By Joel Warner
By Michael Roberts
By Alan Prendergast
By Michael Roberts
By Michael Roberts
By Amber Taufen
By Patricia Calhoun
By William Breathes
These were matters worth reporting, Gelber figured, since they raised a number of issues regarding the true circumstances of the police response and the accuracy of the official timeline. But to do it properly meant securing interviews with Denver commanders and responding officers. A meeting was arranged between Ed Bradley and Mayor Wellington Webb to seek official authorization to speak to the Denver officers.
The answer was a big, fat "There is no monkey."
The official explanation for Denver's refusal to cooperate with the documentary crew was a concern over "potential" lawsuits. This was the same explanation offered to the Governor's Columbine Review Commission when the city abruptly pulled two officers scheduled to testify before the panel last summer. Yet any letters of intent to sue Denver filed by victims' families expired long ago, with no legal action taken. Although a federal lawsuit against Denver could still, in theory, be filed up to April 20 of this year, a state statute shifts liability for police agencies responding to a call for mutual aid to the agency that put out the call.
The real reasons for not talking, sources inside the DPD told us, were political. Denver wasn't about to allow access to its officers if their stories called into question the actions of Jefferson County's commanders. The blue wall of silence must not be breached.
Gelber's team ended up talking to several Denver officers anyway. The conversations were off the record but highly illuminating. Many Denver officers were still angry about what they'd seen at Columbine. Some were sharply critical of Jeffco's commanders and the first deputies on the scene. Others defended the entire operation, insisting that no one could pass judgment on cops thrown into an impossible situation. Almost all of them were disgusted with the second-guessing of the past two years, as well as the gag order that had been imposed on them, and were dying to tell their side of the story.
But none of them would agree to appear on camera, for fear of losing their jobs.
Let Bradley Be Bradley
Most people have strange ideas about how television journalism works. They get these notions from movies, I suspect, in which TV journalists are invariably portrayed as lissome pariahs and obnoxious twits, chasing some poor slob with cameras and questions as he's trying to get from his house to his car.
Working with Gelber, I learned that ambush interviews, also known as "doorstepping," are far less common than Hollywood supposes. For one thing, they don't make for good television; just what journalistic point is made by a shot of the sanitation commissioner's rump as he waddles down the street, fumbling with his car keys?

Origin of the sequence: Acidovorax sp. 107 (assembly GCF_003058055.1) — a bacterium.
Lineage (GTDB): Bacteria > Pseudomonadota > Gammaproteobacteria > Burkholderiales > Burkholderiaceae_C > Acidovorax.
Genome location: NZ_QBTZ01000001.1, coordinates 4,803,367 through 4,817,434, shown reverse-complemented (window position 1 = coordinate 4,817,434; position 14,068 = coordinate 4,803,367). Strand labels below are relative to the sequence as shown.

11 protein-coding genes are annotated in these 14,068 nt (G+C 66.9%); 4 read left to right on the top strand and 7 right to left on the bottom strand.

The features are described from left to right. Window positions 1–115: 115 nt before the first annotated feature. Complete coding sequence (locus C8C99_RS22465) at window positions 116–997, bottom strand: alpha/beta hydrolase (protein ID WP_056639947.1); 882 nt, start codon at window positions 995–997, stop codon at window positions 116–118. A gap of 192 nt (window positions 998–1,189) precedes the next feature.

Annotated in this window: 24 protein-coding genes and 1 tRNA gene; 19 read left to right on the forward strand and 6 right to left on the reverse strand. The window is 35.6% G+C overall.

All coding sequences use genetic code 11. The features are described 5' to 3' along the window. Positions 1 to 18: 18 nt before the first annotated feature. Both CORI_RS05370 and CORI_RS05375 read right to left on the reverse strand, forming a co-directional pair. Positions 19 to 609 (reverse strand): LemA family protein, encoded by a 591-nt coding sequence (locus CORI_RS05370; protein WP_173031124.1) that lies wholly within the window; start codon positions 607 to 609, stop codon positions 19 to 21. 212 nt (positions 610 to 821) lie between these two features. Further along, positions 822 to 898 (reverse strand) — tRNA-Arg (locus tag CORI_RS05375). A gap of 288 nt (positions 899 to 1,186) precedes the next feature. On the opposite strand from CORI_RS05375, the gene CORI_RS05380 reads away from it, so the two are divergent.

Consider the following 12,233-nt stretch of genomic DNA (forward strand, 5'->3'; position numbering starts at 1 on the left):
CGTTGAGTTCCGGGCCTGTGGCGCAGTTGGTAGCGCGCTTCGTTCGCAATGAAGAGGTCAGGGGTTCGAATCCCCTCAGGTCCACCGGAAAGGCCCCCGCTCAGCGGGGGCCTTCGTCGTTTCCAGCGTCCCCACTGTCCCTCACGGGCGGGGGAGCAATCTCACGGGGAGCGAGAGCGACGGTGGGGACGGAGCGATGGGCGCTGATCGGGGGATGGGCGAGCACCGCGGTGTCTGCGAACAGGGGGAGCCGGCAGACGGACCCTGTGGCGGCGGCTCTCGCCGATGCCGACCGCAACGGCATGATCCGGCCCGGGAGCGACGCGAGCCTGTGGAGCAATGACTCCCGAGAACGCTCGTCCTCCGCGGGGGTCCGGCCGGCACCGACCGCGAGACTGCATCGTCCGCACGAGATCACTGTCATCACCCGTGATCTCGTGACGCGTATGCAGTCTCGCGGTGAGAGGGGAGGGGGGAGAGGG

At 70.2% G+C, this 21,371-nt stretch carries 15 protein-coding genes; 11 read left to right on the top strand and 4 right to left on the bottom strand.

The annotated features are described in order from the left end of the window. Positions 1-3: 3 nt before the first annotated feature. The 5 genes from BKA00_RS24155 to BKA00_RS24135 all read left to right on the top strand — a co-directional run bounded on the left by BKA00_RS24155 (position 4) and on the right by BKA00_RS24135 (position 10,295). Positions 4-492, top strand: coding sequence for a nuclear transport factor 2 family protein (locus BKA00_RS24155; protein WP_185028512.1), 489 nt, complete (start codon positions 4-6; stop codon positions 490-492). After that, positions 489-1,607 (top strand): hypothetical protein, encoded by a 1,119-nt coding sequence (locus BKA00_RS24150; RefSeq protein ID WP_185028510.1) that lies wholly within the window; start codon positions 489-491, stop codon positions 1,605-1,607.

Doorstepping is actually a tactic of last resort, spawned by the need to give the viewer at least a glimpse of the elusive bureaucrat who won't return your phone calls. Investigative programs such as 60 Minutes rely to a much greater degree on extensive face-to-face interviews conducted by its star correspondents, who try to cajole, coax, cross-examine, castigate or ignite the various opposing sides of the story -- whatever it takes to get them to explain themselves.
Fairness demands such interviews. The medium demands it, too. Shots of intrepid, trench-coated reporters standing outside the building where the elusive bureaucrat works (also known as "guilty building" shots) just aren't as satisfying as a sitdown with the sanitation commissioner himself. In some cases, the interview turns out to be cathartic for everyone involved; it could be an opportunity for Mr. Big Rump to defuse the situation, lay the blame on some higher-ups or explain that the missing money isn't missing after all -- rather than lurking, guiltily, in his guilty office.
The dramatic content of network magazine shows revolves around the sitdown. It's a formula that 60 Minutes invented and, with Mike Wallace and then Ed Bradley, has practically perfected. At the heart of every hard-nosed Bradley piece is at least one Confrontation Scene, in which the correspondent brings forth evidence of wrongdoing and demands an accounting from the powers that be. It's the moment in which Bradley gets to be Bradley -- complete with glacial glare, withering frown and headmaster voice dripping with skepticism.
It sounds theatrical, but the sitdowns aren't staged; CBS News standards require that the interview subjects are never provided the questions in advance. Still, the sitdowns are often the result of weeks or months of negotiations, during which the potential candidates are urged to tell their story to 20 million people; to respond to what CBS's reporting has uncovered; to take their chances in the arena, rather than be a no-show. The groundwork for these interviews is done by a team of reporters and producers, who also compose questions for the interview and brief the correspondent.
Bradley, of course, didn't spend nearly as much time in Denver on the Columbine project as Gelber and his team. He certainly didn't have to join in long lunches in the culinary wasteland of South Wadsworth, meeting with sources at Applebee's, Bennigan's and the International House of Pancakes, an experience their jaded New York palates won't soon forget. (Associate producer Michael Karzis spent so much time quizzing Columbine kids at the IHOP that the mere mention of "The Hopper" could cause him to mist up.) The star correspondent works on several stories with different teams of producers at the same time, and Bradley's travel schedule kept him moving; if he did have any spare time, he fled Denver as quickly as he could for his house in Woody Creek, down the road from Hunter Thompson.